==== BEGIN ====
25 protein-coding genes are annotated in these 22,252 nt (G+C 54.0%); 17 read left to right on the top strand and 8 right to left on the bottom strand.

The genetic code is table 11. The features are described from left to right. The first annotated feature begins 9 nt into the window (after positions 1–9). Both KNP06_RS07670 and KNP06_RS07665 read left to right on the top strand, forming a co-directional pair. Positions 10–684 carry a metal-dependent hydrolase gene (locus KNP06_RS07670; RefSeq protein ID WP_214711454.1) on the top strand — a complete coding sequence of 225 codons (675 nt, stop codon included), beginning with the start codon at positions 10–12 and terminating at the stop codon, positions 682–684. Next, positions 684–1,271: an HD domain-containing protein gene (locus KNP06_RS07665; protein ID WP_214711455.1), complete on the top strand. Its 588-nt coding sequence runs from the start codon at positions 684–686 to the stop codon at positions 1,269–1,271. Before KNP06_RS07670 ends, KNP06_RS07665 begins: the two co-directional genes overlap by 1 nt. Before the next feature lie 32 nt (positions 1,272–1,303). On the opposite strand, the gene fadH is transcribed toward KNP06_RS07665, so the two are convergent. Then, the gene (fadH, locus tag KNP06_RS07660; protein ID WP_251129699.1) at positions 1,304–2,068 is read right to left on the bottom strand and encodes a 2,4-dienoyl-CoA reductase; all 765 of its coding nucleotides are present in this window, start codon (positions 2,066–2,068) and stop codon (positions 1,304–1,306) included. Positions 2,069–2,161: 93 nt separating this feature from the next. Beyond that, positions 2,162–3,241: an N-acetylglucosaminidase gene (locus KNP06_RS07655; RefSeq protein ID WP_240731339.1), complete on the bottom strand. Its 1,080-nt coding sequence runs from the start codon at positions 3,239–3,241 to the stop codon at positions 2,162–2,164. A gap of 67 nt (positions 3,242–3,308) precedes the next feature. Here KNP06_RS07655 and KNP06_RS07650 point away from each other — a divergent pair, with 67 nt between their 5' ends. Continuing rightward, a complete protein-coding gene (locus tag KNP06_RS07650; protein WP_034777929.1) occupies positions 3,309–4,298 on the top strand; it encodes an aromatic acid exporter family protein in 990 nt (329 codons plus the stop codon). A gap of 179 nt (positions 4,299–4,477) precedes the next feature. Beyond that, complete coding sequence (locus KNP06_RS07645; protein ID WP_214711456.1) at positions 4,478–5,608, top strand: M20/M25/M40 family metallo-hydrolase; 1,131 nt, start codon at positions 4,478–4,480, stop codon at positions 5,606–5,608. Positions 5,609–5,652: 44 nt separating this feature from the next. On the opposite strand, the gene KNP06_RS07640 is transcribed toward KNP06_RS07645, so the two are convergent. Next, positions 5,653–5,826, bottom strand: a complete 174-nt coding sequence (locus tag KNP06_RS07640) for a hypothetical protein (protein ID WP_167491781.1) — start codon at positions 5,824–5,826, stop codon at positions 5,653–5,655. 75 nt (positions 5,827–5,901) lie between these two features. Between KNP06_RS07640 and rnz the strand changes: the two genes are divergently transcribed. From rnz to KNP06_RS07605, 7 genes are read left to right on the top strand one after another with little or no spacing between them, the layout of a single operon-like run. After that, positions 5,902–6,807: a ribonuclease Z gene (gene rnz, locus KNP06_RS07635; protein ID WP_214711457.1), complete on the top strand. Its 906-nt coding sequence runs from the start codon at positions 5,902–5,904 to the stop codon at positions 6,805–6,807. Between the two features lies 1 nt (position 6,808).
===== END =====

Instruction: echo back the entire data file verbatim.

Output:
25 protein-coding genes are annotated in these 22,252 nt (G+C 54.0%); 17 read left to right on the top strand and 8 right to left on the bottom strand.

The genetic code is table 11. The features are described from left to right. The first annotated feature begins 9 nt into the window (after positions 1–9). Both KNP06_RS07670 and KNP06_RS07665 read left to right on the top strand, forming a co-directional pair. Positions 10–684 carry a metal-dependent hydrolase gene (locus KNP06_RS07670; RefSeq protein ID WP_214711454.1) on the top strand — a complete coding sequence of 225 codons (675 nt, stop codon included), beginning with the start codon at positions 10–12 and terminating at the stop codon, positions 682–684. Next, positions 684–1,271: an HD domain-containing protein gene (locus KNP06_RS07665; protein ID WP_214711455.1), complete on the top strand. Its 588-nt coding sequence runs from the start codon at positions 684–686 to the stop codon at positions 1,269–1,271. Before KNP06_RS07670 ends, KNP06_RS07665 begins: the two co-directional genes overlap by 1 nt. Before the next feature lie 32 nt (positions 1,272–1,303). On the opposite strand, the gene fadH is transcribed toward KNP06_RS07665, so the two are convergent. Then, the gene (fadH, locus tag KNP06_RS07660; protein ID WP_251129699.1) at positions 1,304–2,068 is read right to left on the bottom strand and encodes a 2,4-dienoyl-CoA reductase; all 765 of its coding nucleotides are present in this window, start codon (positions 2,066–2,068) and stop codon (positions 1,304–1,306) included. Positions 2,069–2,161: 93 nt separating this feature from the next. Beyond that, positions 2,162–3,241: an N-acetylglucosaminidase gene (locus KNP06_RS07655; RefSeq protein ID WP_240731339.1), complete on the bottom strand. Its 1,080-nt coding sequence runs from the start codon at positions 3,239–3,241 to the stop codon at positions 2,162–2,164. A gap of 67 nt (positions 3,242–3,308) precedes the next feature. Here KNP06_RS07655 and KNP06_RS07650 point away from each other — a divergent pair, with 67 nt between their 5' ends. Continuing rightward, a complete protein-coding gene (locus tag KNP06_RS07650; protein WP_034777929.1) occupies positions 3,309–4,298 on the top strand; it encodes an aromatic acid exporter family protein in 990 nt (329 codons plus the stop codon). A gap of 179 nt (positions 4,299–4,477) precedes the next feature. Beyond that, complete coding sequence (locus KNP06_RS07645; protein ID WP_214711456.1) at positions 4,478–5,608, top strand: M20/M25/M40 family metallo-hydrolase; 1,131 nt, start codon at positions 4,478–4,480, stop codon at positions 5,606–5,608. Positions 5,609–5,652: 44 nt separating this feature from the next. On the opposite strand, the gene KNP06_RS07640 is transcribed toward KNP06_RS07645, so the two are convergent. Next, positions 5,653–5,826, bottom strand: a complete 174-nt coding sequence (locus tag KNP06_RS07640) for a hypothetical protein (protein ID WP_167491781.1) — start codon at positions 5,824–5,826, stop codon at positions 5,653–5,655. 75 nt (positions 5,827–5,901) lie between these two features. Between KNP06_RS07640 and rnz the strand changes: the two genes are divergently transcribed. From rnz to KNP06_RS07605, 7 genes are read left to right on the top strand one after another with little or no spacing between them, the layout of a single operon-like run. After that, positions 5,902–6,807: a ribonuclease Z gene (gene rnz, locus KNP06_RS07635; protein ID WP_214711457.1), complete on the top strand. Its 906-nt coding sequence runs from the start codon at positions 5,902–5,904 to the stop codon at positions 6,805–6,807. Between the two features lies 1 nt (position 6,808).